Doctors aren't cautioning patients on medication-associated dangers, study finds
FRIDAY, Sept. 21 (HealthDay News) -- American women of childbearing age commonly take prescription drugs that can cause birth defects, but only about half are receiving contraceptive counseling from their doctors or other health care providers, a new study finds.
Researchers at the University of Pittsburgh School of Medicine are calling for increased awareness of this issue among doctors and women who may become pregnant.
"We found that over the course of a year, one in six women of reproductive age filled a prescription for a medication labeled by the Food and Drug Administration as increasing risk of fetal abnormalities," first study author Dr. Eleanor Bimla Schwarz, assistant professor in the departments of medicine and obstetrics, gynecology and reproductive medicine, said in a prepared statement.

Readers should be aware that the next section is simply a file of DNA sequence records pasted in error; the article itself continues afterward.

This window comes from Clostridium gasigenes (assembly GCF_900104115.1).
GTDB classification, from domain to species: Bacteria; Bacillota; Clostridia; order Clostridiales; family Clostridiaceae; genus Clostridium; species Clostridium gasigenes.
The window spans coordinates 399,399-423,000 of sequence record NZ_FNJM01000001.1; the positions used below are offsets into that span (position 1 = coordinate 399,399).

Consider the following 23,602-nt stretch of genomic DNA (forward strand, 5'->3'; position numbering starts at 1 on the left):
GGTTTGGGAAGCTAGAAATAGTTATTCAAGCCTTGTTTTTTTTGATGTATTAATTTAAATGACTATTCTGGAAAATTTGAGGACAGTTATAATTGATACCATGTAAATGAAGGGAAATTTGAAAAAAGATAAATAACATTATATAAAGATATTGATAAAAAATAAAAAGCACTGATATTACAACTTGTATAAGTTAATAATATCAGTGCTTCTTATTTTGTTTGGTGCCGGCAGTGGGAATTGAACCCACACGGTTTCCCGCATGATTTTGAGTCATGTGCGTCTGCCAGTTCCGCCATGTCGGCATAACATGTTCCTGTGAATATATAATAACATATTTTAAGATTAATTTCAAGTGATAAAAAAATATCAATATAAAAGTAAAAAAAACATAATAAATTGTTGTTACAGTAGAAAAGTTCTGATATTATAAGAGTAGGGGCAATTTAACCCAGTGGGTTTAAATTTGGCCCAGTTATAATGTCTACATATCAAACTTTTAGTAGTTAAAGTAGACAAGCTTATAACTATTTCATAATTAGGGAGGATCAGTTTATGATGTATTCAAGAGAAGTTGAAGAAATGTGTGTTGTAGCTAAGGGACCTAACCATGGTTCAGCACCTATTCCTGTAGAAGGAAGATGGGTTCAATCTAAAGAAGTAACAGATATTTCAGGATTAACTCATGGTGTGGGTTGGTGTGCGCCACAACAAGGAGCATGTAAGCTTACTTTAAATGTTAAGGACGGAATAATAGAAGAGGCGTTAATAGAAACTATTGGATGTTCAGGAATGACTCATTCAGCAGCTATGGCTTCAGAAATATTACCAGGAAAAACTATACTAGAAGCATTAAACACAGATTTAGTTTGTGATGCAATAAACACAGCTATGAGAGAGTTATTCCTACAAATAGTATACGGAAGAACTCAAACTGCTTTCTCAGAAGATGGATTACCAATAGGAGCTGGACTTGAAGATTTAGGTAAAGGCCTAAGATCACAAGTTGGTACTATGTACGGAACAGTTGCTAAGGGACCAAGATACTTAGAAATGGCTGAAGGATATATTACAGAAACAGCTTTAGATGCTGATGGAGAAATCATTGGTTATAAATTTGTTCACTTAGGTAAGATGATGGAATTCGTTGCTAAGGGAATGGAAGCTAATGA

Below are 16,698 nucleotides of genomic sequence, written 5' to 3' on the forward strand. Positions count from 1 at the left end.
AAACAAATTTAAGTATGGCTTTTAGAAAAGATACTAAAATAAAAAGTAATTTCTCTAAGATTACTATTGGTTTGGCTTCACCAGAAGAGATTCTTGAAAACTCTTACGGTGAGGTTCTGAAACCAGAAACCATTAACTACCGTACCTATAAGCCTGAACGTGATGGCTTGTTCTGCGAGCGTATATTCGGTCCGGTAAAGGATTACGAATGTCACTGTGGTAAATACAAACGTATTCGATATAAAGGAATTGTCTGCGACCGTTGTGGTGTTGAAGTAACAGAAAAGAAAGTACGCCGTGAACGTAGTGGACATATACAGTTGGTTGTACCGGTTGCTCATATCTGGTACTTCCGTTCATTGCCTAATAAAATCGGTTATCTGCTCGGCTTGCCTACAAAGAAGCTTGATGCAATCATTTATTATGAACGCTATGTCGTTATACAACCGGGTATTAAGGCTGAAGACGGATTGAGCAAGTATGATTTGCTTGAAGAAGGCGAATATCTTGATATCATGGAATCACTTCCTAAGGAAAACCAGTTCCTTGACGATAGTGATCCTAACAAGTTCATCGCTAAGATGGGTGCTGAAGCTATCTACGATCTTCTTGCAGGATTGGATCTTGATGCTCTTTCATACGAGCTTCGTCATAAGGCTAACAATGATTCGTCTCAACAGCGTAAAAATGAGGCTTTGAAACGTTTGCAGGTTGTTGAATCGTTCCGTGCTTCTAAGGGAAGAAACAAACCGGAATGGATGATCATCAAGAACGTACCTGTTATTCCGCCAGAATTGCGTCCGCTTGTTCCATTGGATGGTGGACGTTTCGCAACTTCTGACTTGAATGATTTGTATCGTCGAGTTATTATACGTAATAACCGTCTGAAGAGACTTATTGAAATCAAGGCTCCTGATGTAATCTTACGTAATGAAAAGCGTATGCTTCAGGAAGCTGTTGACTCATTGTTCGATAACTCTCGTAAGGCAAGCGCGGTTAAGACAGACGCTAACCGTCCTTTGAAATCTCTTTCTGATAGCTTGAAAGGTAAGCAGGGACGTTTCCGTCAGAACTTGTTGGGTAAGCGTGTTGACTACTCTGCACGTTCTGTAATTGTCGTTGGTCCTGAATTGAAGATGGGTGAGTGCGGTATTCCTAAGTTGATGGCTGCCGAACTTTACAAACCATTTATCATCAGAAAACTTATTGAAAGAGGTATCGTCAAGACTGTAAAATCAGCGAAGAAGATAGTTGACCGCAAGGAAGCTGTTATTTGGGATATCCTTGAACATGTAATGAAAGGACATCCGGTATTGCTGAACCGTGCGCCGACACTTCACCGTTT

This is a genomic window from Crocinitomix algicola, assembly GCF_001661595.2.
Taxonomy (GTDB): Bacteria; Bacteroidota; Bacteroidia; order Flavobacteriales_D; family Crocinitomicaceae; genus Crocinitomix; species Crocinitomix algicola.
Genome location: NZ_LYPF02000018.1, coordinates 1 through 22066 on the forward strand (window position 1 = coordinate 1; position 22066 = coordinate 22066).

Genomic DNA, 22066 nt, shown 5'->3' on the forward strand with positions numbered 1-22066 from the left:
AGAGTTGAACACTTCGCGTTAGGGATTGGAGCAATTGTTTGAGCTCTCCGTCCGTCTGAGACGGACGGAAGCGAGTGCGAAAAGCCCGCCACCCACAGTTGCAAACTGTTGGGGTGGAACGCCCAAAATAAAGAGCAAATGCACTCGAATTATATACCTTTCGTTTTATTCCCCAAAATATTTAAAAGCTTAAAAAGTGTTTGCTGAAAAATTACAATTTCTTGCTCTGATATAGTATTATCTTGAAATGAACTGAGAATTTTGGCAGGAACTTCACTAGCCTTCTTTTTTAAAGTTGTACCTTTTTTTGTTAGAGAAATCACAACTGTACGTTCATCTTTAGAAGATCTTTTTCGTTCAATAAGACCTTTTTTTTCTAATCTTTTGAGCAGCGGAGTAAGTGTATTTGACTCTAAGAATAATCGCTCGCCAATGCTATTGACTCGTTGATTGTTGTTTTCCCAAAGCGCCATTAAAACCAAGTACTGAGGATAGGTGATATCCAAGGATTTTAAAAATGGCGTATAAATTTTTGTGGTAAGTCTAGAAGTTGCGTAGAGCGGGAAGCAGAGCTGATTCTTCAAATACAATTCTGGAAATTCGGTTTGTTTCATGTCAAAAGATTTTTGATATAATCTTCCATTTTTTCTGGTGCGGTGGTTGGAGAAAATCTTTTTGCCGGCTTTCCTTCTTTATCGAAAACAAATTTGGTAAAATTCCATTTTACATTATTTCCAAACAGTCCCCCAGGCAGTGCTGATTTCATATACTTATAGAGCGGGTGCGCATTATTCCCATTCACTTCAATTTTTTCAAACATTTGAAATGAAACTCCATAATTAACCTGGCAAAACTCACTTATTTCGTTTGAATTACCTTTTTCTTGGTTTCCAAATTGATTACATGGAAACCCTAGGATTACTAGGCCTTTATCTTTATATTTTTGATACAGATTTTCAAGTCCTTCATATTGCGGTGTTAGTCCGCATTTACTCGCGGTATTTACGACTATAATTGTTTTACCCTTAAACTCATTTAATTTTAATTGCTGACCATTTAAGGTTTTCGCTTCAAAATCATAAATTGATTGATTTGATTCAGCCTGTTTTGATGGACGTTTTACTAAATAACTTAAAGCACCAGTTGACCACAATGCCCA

"Unfortunately, many women filling prescriptions that can increase the risk of birth defects remain at risk of pregnancy," Schwarz said.
The study involved an analysis of all prescriptions filled by more than 488,000 reproductive-aged women enrolled in a large managed health care plan during 2001.
The researchers also examined the use of contraception and pregnancy test results.
They found little difference in rates of contraceptive counseling, use of contraception or subsequent pregnancy test results when women took medications that increase the risk of birth defects versus safer medications.
About half of pregnancies in the United States are unintended, according to background information in the study, which was published in the Sept. 18 issue of the journal Annals of Internal Medicine.
"While efforts are needed to ensure that women get information about birth control and the risk of medication-related birth defects, it also is important to realize that different birth control methods are not equally effective," Schwartz noted. "Women who were using the most effective methods of contraception, such as the intrauterine device or IUD, were least likely to have a positive pregnancy test after filling a prescription for a potentially dangerous medication."
The March of Dimes outlines drugs and herbs that pregnant women should avoid.
-- Robert Preidt
SOURCE: University of Pittsburgh Schools of the Health Sciences, news release, Sept. 17, 2007
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